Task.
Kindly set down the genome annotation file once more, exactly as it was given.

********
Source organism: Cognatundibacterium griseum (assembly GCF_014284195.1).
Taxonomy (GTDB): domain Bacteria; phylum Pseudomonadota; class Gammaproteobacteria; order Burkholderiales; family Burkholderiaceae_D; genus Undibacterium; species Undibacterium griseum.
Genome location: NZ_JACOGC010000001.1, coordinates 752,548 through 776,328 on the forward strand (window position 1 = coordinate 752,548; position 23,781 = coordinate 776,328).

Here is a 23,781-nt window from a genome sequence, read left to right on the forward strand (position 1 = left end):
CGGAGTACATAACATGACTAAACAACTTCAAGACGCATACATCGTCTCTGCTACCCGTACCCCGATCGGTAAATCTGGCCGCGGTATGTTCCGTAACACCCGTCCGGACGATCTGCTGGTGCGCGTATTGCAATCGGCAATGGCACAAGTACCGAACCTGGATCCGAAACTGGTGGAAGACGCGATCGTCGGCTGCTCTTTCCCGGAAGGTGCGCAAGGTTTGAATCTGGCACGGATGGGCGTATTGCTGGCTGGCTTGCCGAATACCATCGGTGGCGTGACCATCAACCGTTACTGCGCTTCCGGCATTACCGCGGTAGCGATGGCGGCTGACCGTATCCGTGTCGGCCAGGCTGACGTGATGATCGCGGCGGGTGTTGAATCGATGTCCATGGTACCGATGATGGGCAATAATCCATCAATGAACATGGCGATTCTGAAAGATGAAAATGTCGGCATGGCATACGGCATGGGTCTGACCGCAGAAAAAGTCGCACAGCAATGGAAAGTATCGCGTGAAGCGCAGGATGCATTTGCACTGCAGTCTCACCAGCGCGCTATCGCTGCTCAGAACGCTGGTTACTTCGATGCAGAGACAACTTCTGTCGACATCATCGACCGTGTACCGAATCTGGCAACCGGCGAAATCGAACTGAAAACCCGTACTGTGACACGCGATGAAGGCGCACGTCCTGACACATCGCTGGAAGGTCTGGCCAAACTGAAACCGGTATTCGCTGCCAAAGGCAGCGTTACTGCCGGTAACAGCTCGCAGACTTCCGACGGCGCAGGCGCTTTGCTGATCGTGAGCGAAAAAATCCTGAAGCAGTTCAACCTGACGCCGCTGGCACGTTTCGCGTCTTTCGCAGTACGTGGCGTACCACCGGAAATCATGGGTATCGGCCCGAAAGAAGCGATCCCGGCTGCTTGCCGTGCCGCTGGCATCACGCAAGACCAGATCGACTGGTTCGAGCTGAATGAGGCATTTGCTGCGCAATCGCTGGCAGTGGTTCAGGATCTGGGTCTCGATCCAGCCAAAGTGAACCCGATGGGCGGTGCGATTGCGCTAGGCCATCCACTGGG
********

Source organism: Cognatundibacterium griseum (assembly GCF_014284195.1).
Taxonomy (GTDB): domain Bacteria; phylum Pseudomonadota; class Gammaproteobacteria; order Burkholderiales; family Burkholderiaceae_D; genus Undibacterium; species Undibacterium griseum.
Genome location: NZ_JACOGC010000001.1, coordinates 752,548 through 776,328 on the forward strand (window position 1 = coordinate 752,548; position 23,781 = coordinate 776,328).

Here is a 23,781-nt window from a genome sequence, read left to right on the forward strand (position 1 = left end):
CGGAGTACATAACATGACTAAACAACTTCAAGACGCATACATCGTCTCTGCTACCCGTACCCCGATCGGTAAATCTGGCCGCGGTATGTTCCGTAACACCCGTCCGGACGATCTGCTGGTGCGCGTATTGCAATCGGCAATGGCACAAGTACCGAACCTGGATCCGAAACTGGTGGAAGACGCGATCGTCGGCTGCTCTTTCCCGGAAGGTGCGCAAGGTTTGAATCTGGCACGGATGGGCGTATTGCTGGCTGGCTTGCCGAATACCATCGGTGGCGTGACCATCAACCGTTACTGCGCTTCCGGCATTACCGCGGTAGCGATGGCGGCTGACCGTATCCGTGTCGGCCAGGCTGACGTGATGATCGCGGCGGGTGTTGAATCGATGTCCATGGTACCGATGATGGGCAATAATCCATCAATGAACATGGCGATTCTGAAAGATGAAAATGTCGGCATGGCATACGGCATGGGTCTGACCGCAGAAAAAGTCGCACAGCAATGGAAAGTATCGCGTGAAGCGCAGGATGCATTTGCACTGCAGTCTCACCAGCGCGCTATCGCTGCTCAGAACGCTGGTTACTTCGATGCAGAGACAACTTCTGTCGACATCATCGACCGTGTACCGAATCTGGCAACCGGCGAAATCGAACTGAAAACCCGTACTGTGACACGCGATGAAGGCGCACGTCCTGACACATCGCTGGAAGGTCTGGCCAAACTGAAACCGGTATTCGCTGCCAAAGGCAGCGTTACTGCCGGTAACAGCTCGCAGACTTCCGACGGCGCAGGCGCTTTGCTGATCGTGAGCGAAAAAATCCTGAAGCAGTTCAACCTGACGCCGCTGGCACGTTTCGCGTCTTTCGCAGTACGTGGCGTACCACCGGAAATCATGGGTATCGGCCCGAAAGAAGCGATCCCGGCTGCTTGCCGTGCCGCTGGCATCACGCAAGACCAGATCGACTGGTTCGAGCTGAATGAGGCATTTGCTGCGCAATCGCTGGCAGTGGTTCAGGATCTGGGTCTCGATCCAGCCAAAGTGAACCCGATGGGCGGTGCGATTGCGCTAGGCCATCCACTGGG